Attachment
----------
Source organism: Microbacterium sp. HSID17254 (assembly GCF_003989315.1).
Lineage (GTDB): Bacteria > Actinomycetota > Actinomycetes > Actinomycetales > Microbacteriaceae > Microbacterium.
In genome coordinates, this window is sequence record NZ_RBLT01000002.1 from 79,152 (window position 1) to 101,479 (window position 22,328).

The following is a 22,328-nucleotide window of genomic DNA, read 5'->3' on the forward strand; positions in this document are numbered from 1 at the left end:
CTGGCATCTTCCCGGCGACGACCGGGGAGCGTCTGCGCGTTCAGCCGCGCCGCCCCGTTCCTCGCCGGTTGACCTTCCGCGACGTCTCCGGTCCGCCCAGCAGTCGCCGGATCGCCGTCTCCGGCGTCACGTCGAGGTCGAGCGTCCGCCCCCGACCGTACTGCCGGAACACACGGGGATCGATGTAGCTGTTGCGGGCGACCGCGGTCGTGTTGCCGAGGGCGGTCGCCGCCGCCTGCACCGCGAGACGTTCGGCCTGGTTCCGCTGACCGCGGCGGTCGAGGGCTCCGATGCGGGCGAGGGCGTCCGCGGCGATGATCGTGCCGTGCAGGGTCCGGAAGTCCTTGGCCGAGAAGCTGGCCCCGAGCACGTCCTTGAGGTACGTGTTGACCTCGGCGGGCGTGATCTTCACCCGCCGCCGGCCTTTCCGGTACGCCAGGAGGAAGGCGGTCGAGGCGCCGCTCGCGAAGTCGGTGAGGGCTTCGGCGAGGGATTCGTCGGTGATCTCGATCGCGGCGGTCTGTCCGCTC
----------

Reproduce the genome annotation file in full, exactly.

Source organism: Microbacterium sp. HSID17254 (assembly GCF_003989315.1).
Lineage (GTDB): Bacteria > Actinomycetota > Actinomycetes > Actinomycetales > Microbacteriaceae > Microbacterium.
In genome coordinates, this window is sequence record NZ_RBLT01000002.1 from 79,152 (window position 1) to 101,479 (window position 22,328).

The following is a 22,328-nucleotide window of genomic DNA, read 5'->3' on the forward strand; positions in this document are numbered from 1 at the left end:
CTGGCATCTTCCCGGCGACGACCGGGGAGCGTCTGCGCGTTCAGCCGCGCCGCCCCGTTCCTCGCCGGTTGACCTTCCGCGACGTCTCCGGTCCGCCCAGCAGTCGCCGGATCGCCGTCTCCGGCGTCACGTCGAGGTCGAGCGTCCGCCCCCGACCGTACTGCCGGAACACACGGGGATCGATGTAGCTGTTGCGGGCGACCGCGGTCGTGTTGCCGAGGGCGGTCGCCGCCGCCTGCACCGCGAGACGTTCGGCCTGGTTCCGCTGACCGCGGCGGTCGAGGGCTCCGATGCGGGCGAGGGCGTCCGCGGCGATGATCGTGCCGTGCAGGGTCCGGAAGTCCTTGGCCGAGAAGCTGGCCCCGAGCACGTCCTTGAGGTACGTGTTGACCTCGGCGGGCGTGATCTTCACCCGCCGCCGGCCTTTCCGGTACGCCAGGAGGAAGGCGGTCGAGGCGCCGCTCGCGAAGTCGGTGAGGGCTTCGGCGAGGGATTCGTCGGTGATCTCGATCGCGGCGGTCTGTCCGCTC